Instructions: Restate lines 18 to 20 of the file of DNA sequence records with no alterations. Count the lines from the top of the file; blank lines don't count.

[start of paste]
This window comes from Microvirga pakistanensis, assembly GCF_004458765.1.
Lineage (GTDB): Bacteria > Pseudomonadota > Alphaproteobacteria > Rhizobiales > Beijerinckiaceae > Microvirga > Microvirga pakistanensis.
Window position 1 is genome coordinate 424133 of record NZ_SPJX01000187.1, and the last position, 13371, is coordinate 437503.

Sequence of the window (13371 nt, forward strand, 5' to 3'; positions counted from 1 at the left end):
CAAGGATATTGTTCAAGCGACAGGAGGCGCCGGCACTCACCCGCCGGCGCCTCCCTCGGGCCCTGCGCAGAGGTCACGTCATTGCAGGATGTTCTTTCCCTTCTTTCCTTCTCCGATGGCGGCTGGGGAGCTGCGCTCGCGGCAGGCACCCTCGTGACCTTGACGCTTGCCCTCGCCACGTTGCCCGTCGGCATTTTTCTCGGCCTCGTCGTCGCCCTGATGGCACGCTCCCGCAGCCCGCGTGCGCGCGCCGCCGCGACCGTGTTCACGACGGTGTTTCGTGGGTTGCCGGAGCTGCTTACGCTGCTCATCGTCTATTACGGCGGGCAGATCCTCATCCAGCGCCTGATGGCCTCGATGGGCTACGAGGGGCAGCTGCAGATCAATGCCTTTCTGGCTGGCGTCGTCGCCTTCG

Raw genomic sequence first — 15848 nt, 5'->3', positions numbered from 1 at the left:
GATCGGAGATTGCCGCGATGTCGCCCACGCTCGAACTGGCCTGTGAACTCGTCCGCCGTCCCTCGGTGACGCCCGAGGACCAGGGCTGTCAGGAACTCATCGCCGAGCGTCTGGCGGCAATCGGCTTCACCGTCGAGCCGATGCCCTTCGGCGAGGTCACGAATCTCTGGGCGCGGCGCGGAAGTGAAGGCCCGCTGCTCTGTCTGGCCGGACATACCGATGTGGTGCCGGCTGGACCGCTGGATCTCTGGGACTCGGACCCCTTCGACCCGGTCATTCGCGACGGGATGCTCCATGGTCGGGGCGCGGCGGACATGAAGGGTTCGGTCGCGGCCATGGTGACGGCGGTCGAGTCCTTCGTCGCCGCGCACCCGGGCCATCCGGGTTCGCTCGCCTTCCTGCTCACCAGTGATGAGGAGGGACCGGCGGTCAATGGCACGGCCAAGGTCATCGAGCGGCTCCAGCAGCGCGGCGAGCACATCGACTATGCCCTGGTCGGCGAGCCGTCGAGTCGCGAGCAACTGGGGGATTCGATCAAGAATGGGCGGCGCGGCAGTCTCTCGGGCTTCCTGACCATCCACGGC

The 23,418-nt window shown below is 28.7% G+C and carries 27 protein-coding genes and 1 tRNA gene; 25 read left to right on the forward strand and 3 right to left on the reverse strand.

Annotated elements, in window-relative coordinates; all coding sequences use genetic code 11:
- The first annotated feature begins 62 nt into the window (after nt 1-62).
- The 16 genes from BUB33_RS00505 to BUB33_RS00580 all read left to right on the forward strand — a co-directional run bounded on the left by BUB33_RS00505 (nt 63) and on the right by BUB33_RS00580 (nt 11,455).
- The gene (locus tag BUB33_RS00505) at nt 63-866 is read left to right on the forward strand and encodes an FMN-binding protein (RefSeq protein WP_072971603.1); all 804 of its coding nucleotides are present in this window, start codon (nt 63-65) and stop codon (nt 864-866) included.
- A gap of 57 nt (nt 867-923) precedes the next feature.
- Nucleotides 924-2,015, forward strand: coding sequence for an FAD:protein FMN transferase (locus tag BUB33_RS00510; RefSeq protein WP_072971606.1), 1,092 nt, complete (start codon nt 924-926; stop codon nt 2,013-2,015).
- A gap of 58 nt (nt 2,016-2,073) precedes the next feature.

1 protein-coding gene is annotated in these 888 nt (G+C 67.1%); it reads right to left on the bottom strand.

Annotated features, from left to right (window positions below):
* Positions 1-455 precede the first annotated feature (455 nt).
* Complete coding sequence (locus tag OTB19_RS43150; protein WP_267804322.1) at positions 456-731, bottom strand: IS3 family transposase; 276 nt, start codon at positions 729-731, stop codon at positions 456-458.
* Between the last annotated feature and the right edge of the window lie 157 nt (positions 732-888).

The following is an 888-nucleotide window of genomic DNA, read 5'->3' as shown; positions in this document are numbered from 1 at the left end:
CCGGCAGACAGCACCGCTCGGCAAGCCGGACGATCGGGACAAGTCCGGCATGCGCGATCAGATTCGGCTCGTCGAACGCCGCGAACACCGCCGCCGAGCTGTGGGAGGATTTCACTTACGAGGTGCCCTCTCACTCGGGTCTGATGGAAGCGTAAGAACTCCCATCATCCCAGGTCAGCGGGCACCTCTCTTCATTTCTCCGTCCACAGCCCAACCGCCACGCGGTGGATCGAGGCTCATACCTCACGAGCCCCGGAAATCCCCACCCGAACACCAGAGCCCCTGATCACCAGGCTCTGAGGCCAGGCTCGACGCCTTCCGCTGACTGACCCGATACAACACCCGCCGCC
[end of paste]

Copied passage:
* Positions 1-455 precede the first annotated feature (455 nt).
* Complete coding sequence (locus tag OTB19_RS43150; protein WP_267804322.1) at positions 456-731, bottom strand: IS3 family transposase; 276 nt, start codon at positions 729-731, stop codon at positions 456-458.
* Between the last annotated feature and the right edge of the window lie 157 nt (positions 732-888).